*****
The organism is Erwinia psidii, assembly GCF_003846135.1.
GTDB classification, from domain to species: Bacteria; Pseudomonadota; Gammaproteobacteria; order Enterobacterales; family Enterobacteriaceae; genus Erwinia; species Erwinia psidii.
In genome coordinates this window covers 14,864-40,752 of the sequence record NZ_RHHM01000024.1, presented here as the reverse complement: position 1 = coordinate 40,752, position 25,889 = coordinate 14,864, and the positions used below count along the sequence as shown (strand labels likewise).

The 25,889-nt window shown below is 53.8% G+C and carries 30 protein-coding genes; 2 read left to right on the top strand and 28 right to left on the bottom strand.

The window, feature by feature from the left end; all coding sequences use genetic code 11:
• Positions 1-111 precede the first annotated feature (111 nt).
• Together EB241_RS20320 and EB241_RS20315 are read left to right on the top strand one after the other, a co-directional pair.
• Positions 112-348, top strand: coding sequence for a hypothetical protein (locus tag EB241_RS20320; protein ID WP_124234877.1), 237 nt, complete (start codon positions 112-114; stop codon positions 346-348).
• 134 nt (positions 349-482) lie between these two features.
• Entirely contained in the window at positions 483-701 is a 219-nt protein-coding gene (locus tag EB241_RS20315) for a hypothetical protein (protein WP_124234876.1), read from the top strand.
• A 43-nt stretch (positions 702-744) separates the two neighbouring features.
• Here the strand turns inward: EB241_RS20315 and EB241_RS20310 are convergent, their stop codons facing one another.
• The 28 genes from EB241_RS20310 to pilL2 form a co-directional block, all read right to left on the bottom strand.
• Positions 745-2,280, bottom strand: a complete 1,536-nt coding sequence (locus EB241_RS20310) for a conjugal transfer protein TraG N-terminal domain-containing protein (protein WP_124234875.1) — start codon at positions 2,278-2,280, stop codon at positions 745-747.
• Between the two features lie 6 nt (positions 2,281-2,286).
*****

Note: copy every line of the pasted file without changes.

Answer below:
The organism is Erwinia psidii, assembly GCF_003846135.1.
GTDB classification, from domain to species: Bacteria; Pseudomonadota; Gammaproteobacteria; order Enterobacterales; family Enterobacteriaceae; genus Erwinia; species Erwinia psidii.
In genome coordinates this window covers 14,864-40,752 of the sequence record NZ_RHHM01000024.1, presented here as the reverse complement: position 1 = coordinate 40,752, position 25,889 = coordinate 14,864, and the positions used below count along the sequence as shown (strand labels likewise).

The 25,889-nt window shown below is 53.8% G+C and carries 30 protein-coding genes; 2 read left to right on the top strand and 28 right to left on the bottom strand.

The window, feature by feature from the left end; all coding sequences use genetic code 11:
• Positions 1-111 precede the first annotated feature (111 nt).
• Together EB241_RS20320 and EB241_RS20315 are read left to right on the top strand one after the other, a co-directional pair.
• Positions 112-348, top strand: coding sequence for a hypothetical protein (locus tag EB241_RS20320; protein ID WP_124234877.1), 237 nt, complete (start codon positions 112-114; stop codon positions 346-348).
• 134 nt (positions 349-482) lie between these two features.
• Entirely contained in the window at positions 483-701 is a 219-nt protein-coding gene (locus tag EB241_RS20315) for a hypothetical protein (protein WP_124234876.1), read from the top strand.
• A 43-nt stretch (positions 702-744) separates the two neighbouring features.
• Here the strand turns inward: EB241_RS20315 and EB241_RS20310 are convergent, their stop codons facing one another.
• The 28 genes from EB241_RS20310 to pilL2 form a co-directional block, all read right to left on the bottom strand.
• Positions 745-2,280, bottom strand: a complete 1,536-nt coding sequence (locus EB241_RS20310) for a conjugal transfer protein TraG N-terminal domain-containing protein (protein WP_124234875.1) — start codon at positions 2,278-2,280, stop codon at positions 745-747.
• Between the two features lie 6 nt (positions 2,281-2,286).